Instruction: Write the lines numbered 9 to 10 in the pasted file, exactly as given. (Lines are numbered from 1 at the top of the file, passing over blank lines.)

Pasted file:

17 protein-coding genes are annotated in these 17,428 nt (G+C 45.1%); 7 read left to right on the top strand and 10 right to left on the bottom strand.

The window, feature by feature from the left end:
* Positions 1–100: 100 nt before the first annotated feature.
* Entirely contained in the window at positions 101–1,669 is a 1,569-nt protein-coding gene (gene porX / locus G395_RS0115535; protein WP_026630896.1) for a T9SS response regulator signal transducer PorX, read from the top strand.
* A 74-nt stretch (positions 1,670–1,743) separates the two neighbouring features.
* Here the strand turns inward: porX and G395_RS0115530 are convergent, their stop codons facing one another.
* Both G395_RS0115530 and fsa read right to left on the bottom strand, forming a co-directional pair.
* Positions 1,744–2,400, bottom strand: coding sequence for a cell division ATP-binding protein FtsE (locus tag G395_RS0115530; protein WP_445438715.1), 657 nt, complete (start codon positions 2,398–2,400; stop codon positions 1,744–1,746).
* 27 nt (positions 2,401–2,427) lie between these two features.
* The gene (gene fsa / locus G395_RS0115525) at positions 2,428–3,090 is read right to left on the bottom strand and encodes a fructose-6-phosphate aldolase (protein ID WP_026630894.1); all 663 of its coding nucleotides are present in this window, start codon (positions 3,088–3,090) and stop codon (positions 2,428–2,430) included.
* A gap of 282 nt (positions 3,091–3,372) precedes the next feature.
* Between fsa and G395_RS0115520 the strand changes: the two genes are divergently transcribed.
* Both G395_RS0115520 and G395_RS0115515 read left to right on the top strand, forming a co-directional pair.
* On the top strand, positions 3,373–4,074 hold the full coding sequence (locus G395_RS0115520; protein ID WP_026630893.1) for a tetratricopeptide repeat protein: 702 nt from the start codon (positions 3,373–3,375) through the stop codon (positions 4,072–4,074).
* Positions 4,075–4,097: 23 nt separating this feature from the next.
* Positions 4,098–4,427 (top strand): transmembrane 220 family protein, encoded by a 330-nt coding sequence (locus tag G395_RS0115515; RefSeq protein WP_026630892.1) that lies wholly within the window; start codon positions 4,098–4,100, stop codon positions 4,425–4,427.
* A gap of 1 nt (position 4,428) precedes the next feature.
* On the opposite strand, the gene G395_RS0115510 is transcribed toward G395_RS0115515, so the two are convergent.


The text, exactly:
* 27 nt (positions 2,401–2,427) lie between these two features.
* The gene (gene fsa / locus G395_RS0115525) at positions 2,428–3,090 is read right to left on the bottom strand and encodes a fructose-6-phosphate aldolase (protein ID WP_026630894.1); all 663 of its coding nucleotides are present in this window, start codon (positions 3,088–3,090) and stop codon (positions 2,428–2,430) included.